Filling out a personal financial statement during the initial loan application process is one indication of the buyer’s financial stability and ability to pay, but it’s just one point in a vast universe of data. The lenders are looking to form all your data into a cohesive line indicating you have the financial resources to own and operate an aircraft.
The old saying goes, “Two points make a line.” Many people confuse income and liquidity and try to complete that “line” with their tax returns as evidence they can make the monthly payment. The challenge with this idea is that taxes only provide evidence of your taxable income level. They do not confirm your level of liquidity.
Hence, the bank statements. In the language of professional athletes, bank statements “are what they are.” They don’t need to be interpreted or certified. They are an objective, accurate snapshot of your liquid reserves at a particular moment in time. Aircraft lenders consider liquidity to be either cash in the bank (checking, savings, etc.) or non-retirement investments (publicly traded stocks, bonds, mutual funds, etc.). Statements for these accounts must be no older than 30 days. If you are unable to provide a standard statement, a screenshot of the account showing your name as the account holder, the institution name, the balance, and the date will normally be sufficient.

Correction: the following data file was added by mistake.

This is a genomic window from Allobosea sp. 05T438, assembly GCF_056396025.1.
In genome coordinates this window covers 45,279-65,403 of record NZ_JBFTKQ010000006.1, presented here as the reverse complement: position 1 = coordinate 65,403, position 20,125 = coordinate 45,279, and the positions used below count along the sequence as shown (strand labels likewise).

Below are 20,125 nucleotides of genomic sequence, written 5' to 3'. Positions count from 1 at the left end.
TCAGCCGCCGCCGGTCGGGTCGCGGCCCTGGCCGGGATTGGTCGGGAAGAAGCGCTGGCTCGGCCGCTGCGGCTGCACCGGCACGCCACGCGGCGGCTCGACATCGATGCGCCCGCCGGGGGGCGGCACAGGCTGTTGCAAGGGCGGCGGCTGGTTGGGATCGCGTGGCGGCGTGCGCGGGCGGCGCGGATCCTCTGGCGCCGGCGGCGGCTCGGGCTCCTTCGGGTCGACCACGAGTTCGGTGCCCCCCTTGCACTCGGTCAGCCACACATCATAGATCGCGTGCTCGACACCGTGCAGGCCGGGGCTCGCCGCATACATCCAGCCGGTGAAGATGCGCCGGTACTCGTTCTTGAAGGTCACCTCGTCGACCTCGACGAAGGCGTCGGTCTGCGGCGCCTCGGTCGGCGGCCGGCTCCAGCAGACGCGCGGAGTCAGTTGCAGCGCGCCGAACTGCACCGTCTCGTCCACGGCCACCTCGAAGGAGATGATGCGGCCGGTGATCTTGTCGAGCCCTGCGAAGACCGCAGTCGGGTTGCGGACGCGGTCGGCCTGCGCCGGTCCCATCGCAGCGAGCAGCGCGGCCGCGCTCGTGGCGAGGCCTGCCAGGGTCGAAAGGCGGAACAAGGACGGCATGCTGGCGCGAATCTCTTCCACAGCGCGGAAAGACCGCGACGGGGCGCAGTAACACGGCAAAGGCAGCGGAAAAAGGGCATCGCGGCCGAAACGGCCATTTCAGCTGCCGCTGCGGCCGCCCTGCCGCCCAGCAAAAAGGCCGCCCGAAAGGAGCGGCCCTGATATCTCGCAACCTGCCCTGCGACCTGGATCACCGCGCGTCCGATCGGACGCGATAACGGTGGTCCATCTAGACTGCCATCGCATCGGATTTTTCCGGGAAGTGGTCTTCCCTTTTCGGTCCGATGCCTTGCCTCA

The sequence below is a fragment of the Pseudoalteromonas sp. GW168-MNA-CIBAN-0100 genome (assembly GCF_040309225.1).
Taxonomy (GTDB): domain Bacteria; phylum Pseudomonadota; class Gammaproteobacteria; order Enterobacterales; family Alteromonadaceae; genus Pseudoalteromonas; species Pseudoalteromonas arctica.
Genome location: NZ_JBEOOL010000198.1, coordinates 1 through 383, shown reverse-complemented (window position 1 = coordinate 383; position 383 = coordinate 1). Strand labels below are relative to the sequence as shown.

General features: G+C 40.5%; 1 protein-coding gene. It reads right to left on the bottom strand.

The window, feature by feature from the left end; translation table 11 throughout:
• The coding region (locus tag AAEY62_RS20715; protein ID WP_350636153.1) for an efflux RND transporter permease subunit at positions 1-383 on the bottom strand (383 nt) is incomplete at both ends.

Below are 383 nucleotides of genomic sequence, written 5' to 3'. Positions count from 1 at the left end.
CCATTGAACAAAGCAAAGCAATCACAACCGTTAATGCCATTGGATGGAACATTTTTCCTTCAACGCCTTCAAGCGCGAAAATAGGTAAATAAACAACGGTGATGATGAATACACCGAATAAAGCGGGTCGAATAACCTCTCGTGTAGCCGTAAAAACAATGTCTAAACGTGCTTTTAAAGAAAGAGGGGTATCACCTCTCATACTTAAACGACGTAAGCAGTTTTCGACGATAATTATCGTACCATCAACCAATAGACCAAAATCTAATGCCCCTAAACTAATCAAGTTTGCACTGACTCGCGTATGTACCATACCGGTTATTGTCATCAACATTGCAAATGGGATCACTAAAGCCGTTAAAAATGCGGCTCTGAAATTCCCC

If for whatever reason, your application process is delayed beyond 30 days from the date on your bank statements, they will become “stale.” Continuing the process after this time will require updated statements.
Great advice. Great rates. Helpful and responsive reps you can trust. Three good reasons to turn to AOPA Aviation Finance when you are buying or refinancing an airplane. If you need a dependable source of financing with people who are on your side, just call 800.62.PLANE (800.627.5263), or click here to request a quote.